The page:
Pope, Moroccan king urge special care of Jerusalem
IMAGE: CNS photo/Debbie Hill
By Cindy Wooden
RABAT, Morocco (CNS) — Ten days after U.S. Secretary of State Mike Pompeo’s visit to Jerusalem brought renewed attention to the status of the city, Pope Francis and King Mohammed VI of Morocco pleaded for international recognition of "the unique and sacred character of Jerusalem."
In a joint declaration signed March 30 at the royal palace in Rabat, the pope and king said they were "deeply concerned" for the city’s "spiritual significance and its special vocation as a city of peace."
Referring to the city as both Jerusalem and "Al-Quds Acharif," its Arab name, the two leaders said it was important to preserve the city "as the common patrimony of humanity and especially the followers of the three monotheistic religions, as a place of encounter and as a symbol of peaceful coexistence, where mutual respect and dialogue can be cultivated."
"It is our hope, therefore, that in the holy city, full freedom of access to the followers of the three monotheistic religions and their right to worship will be guaranteed, so that in Jerusalem, Al-Quds Acharif, they may raise their prayers to God, the creator of all, for a future of peace and fraternity on the earth."
The statement did not get into questions over political control of the city or even the ongoing international debate about moving other embassies to Jerusalem from Tel Aviv.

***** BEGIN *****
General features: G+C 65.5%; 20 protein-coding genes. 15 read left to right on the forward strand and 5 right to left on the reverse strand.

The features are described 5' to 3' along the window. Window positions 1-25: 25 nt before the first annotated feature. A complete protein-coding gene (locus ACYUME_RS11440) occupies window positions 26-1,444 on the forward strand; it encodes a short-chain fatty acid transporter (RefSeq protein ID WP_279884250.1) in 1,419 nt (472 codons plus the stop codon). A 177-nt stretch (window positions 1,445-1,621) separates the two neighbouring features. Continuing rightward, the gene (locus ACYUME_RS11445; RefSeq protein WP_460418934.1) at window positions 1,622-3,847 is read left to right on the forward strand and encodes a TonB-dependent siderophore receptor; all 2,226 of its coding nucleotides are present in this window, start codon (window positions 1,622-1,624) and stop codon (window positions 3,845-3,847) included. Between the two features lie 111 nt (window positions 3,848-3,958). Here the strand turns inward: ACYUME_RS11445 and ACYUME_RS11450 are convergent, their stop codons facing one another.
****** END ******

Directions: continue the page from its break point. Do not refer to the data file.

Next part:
The Vatican supports a "two-state solution" for the Holy Land with independence, recognition and secure borders for both Israel and Palestine.
At the same time, the Vatican consistently has called for a special status for Jerusalem, particularly its Old City, in order to protect and guarantee access to the holy sites of Judaism, Christianity and Islam.
Expressing his concern when President Trump announced the U.S. Embassy move in December 2017, Pope Francis said, "Jerusalem is a unique city, sacred to Jews, Christians and Muslims who venerate the holy places of their respective religions, and has a special vocation to peace."
Since the early 1990s, the Vatican has seen as separate issues the need for a special status for the city and questions over the political sovereignty or control of Jerusalem. The political question, it has insisted, must be the result of negotiation.
The internationally unsettled status of Jerusalem and its central importance to Jews, Muslims and Christians explains why, while recognizing the state of Israel, no nation had its embassy in the holy city.
When Trump changed that, Pope Francis prayed that "wisdom and prudence would prevail, to avoid adding new elements of tension in a world already shaken and scarred by many cruel conflicts."
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